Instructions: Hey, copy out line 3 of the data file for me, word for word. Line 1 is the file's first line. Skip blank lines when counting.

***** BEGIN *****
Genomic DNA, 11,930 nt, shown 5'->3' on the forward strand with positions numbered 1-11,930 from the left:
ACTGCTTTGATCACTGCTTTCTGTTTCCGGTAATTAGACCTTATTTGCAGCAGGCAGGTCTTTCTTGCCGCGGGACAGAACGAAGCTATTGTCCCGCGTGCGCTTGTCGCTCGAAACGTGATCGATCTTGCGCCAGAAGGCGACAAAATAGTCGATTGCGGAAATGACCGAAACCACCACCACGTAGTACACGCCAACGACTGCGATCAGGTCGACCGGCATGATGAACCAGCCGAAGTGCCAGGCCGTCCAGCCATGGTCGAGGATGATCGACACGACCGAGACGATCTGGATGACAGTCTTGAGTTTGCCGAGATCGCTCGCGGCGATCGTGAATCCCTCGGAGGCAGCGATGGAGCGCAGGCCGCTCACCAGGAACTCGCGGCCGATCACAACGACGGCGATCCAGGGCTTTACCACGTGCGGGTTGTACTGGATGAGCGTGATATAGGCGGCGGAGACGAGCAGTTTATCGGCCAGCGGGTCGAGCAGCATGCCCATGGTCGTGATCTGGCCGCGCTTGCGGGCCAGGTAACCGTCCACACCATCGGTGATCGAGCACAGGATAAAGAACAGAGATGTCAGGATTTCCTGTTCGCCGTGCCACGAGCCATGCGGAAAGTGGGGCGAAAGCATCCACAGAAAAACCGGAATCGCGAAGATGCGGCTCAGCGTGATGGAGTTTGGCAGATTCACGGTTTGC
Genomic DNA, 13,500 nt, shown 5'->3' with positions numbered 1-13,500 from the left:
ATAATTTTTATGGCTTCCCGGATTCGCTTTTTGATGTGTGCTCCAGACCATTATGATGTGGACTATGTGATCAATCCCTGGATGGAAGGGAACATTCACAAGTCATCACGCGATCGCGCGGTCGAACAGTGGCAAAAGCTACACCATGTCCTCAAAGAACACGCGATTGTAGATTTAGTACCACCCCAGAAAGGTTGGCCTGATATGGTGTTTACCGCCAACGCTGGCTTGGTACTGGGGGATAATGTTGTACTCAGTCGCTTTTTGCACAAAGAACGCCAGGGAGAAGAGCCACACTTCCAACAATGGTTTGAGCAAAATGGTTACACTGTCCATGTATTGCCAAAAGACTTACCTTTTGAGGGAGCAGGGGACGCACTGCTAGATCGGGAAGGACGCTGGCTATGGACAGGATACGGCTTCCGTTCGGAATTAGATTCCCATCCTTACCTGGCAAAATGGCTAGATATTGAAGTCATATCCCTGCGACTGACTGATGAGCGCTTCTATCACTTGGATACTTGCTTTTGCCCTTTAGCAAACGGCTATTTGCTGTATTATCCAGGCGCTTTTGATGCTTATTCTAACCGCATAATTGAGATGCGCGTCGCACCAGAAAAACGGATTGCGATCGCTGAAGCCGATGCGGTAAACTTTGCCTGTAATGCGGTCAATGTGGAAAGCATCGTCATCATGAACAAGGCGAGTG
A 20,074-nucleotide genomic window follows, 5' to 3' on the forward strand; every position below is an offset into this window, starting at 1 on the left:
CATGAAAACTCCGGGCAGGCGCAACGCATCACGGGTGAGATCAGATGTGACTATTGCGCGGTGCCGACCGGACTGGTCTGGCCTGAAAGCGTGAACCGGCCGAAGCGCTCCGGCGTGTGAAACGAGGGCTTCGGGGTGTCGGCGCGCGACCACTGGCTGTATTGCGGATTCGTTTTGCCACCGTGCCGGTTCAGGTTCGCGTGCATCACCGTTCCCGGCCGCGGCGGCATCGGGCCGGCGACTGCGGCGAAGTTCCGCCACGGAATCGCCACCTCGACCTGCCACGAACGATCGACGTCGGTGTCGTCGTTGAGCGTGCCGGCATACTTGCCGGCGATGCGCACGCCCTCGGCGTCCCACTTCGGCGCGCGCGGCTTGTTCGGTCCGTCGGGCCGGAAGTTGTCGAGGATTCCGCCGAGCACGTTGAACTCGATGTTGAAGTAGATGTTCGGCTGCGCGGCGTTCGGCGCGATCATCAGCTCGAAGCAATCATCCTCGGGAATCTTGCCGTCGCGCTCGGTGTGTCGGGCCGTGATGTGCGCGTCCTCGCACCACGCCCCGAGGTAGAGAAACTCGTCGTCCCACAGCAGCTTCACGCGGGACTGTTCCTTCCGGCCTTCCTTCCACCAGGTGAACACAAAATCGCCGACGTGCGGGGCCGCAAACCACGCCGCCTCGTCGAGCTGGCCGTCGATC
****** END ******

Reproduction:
Genomic DNA, 13,500 nt, shown 5'->3' with positions numbered 1-13,500 from the left: